Japan goes into a state of emergency after hosting Olympics


Imogen Rogers

Japan’s Covid-19 statistics continue to rise in all sectors: total cases, new cases since August 12th, total deaths, total vaccine doses given, new doses given since August 11th, and the number of people fully vaccinated.

Ritika Gupta, AVT Page Editor

After the long delayed Tokyo Olympics ended on August 8th, Japan has begun to see a spike in COVID-19 cases.  

“Swimming is a sport where you don’t really have to interact with other people too closely. It’s an individual sport, so I feel pretty safe, especially with the precautions that my team takes.” said Sarah Baer (‘22), who is on Amador Valley’s swim team.

The Olympic committee made sure many precautions for participants and staff were taken during the 2021 Summer Olympics to prevent a rise, such as daily saliva tests, staying in the Olympic village, and operating daily in a “bubble-esque”, or minimal touch, environment. But, despite all the precautions that were taken during the event, Japan is now in another state of emergency, anticipating their fourth COVID wave. Viewers who followed the Olympic events think that they were handled to the best of their ability given their circumstances. 

“The Olympic village was definitely handled well,” said Jack McDowell (‘23), who plays for Amador Valley’s water polo team. 

The Japanese government is rushing to get the COVID-19 cases under control, but they are now reaching about 22,500 new cases a day, while death rates remain low due to more people being vaccinated. Citizens, as well as the government, are worried about more cases because of the Paralympics which are happening August 24th to September 5th in Tokyo, Japan.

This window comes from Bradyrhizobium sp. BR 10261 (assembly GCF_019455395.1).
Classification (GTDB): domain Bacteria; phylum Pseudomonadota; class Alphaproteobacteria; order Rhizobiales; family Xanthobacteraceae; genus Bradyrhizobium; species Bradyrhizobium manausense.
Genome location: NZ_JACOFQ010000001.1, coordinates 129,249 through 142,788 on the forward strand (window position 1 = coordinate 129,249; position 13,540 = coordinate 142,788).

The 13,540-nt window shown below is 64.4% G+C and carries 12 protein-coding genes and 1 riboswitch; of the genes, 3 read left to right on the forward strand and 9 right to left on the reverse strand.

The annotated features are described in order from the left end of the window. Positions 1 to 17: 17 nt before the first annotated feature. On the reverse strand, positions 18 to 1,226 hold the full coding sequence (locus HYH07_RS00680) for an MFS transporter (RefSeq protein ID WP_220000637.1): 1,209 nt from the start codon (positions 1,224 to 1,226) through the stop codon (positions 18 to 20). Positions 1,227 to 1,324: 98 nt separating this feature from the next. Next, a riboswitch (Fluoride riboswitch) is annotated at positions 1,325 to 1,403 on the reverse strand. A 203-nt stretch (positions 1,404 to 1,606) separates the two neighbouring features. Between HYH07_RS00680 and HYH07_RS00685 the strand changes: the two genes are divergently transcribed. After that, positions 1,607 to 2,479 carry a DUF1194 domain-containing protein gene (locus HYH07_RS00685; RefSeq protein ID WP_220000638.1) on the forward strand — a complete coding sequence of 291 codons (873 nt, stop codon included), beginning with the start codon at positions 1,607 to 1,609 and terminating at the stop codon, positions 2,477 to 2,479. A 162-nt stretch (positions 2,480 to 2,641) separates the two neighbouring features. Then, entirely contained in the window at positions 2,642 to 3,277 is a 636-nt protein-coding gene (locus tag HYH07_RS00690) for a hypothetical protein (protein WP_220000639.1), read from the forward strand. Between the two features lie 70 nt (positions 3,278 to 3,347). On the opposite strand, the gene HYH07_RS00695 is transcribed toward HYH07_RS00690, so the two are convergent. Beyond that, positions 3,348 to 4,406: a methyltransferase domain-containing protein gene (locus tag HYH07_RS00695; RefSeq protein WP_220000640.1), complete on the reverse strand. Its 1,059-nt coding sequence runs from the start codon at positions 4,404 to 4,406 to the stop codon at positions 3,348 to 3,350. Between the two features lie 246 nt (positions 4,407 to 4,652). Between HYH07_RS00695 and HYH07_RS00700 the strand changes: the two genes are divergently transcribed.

As for Amador sports teams, they are all taking precautions during practices and competitions, such as limiting the number of people present and mandating masks when not playing, during practices, and during tournaments to prevent another outbreak. 

“Before we get in the water, we have to wear masks, and just anytime we are out of the water, we have to be wearing masks. We get our temperatures checked before practice and we stay 6 feet apart as much as possible. We’ve only had a couple of meets, but we have a limited amount of people that can participate. When you’re not swimming, you have to be masked up, 6 feet apart. In some of our earlier meets, we only used every other lane to ensure that timers and swimmers were of a good distance from each other.” said Baer.

Amador Valley has plans to continue all sports, staying precautious throughout the school year until the pandemic has officially passed.